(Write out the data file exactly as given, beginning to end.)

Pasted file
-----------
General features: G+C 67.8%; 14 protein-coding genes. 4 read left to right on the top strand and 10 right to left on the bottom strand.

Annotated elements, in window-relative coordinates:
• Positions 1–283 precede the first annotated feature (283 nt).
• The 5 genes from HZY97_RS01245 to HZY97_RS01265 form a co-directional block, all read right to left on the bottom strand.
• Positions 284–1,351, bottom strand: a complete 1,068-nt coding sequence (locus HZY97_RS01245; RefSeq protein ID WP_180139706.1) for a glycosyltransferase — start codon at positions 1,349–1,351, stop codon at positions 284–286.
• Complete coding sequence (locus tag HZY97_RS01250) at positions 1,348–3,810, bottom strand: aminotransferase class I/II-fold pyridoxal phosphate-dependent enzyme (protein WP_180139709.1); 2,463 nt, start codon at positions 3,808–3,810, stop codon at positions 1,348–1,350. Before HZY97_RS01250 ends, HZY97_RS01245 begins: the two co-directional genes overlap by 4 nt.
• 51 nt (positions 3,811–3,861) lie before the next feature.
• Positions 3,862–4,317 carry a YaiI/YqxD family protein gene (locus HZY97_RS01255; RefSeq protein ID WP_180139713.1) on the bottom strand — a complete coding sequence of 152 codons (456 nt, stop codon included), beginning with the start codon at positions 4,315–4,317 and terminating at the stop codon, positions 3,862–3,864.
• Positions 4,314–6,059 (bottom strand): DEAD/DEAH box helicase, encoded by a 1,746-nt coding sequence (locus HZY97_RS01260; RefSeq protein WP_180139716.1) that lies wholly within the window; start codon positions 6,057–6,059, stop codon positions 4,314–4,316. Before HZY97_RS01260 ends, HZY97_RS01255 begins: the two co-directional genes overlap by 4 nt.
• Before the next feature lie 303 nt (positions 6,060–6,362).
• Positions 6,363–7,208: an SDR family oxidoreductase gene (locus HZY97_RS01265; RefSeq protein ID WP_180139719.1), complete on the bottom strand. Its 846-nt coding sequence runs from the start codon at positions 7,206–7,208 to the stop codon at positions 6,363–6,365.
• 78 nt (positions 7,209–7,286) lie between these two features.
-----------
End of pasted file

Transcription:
General features: G+C 67.8%; 14 protein-coding genes. 4 read left to right on the top strand and 10 right to left on the bottom strand.

Annotated elements, in window-relative coordinates:
• Positions 1–283 precede the first annotated feature (283 nt).
• The 5 genes from HZY97_RS01245 to HZY97_RS01265 form a co-directional block, all read right to left on the bottom strand.
• Positions 284–1,351, bottom strand: a complete 1,068-nt coding sequence (locus HZY97_RS01245; RefSeq protein ID WP_180139706.1) for a glycosyltransferase — start codon at positions 1,349–1,351, stop codon at positions 284–286.
• Complete coding sequence (locus tag HZY97_RS01250) at positions 1,348–3,810, bottom strand: aminotransferase class I/II-fold pyridoxal phosphate-dependent enzyme (protein WP_180139709.1); 2,463 nt, start codon at positions 3,808–3,810, stop codon at positions 1,348–1,350. Before HZY97_RS01250 ends, HZY97_RS01245 begins: the two co-directional genes overlap by 4 nt.
• 51 nt (positions 3,811–3,861) lie before the next feature.
• Positions 3,862–4,317 carry a YaiI/YqxD family protein gene (locus HZY97_RS01255; RefSeq protein ID WP_180139713.1) on the bottom strand — a complete coding sequence of 152 codons (456 nt, stop codon included), beginning with the start codon at positions 4,315–4,317 and terminating at the stop codon, positions 3,862–3,864.
• Positions 4,314–6,059 (bottom strand): DEAD/DEAH box helicase, encoded by a 1,746-nt coding sequence (locus HZY97_RS01260; RefSeq protein WP_180139716.1) that lies wholly within the window; start codon positions 6,057–6,059, stop codon positions 4,314–4,316. Before HZY97_RS01260 ends, HZY97_RS01255 begins: the two co-directional genes overlap by 4 nt.
• Before the next feature lie 303 nt (positions 6,060–6,362).
• Positions 6,363–7,208: an SDR family oxidoreductase gene (locus HZY97_RS01265; RefSeq protein ID WP_180139719.1), complete on the bottom strand. Its 846-nt coding sequence runs from the start codon at positions 7,206–7,208 to the stop codon at positions 6,363–6,365.
• 78 nt (positions 7,209–7,286) lie between these two features.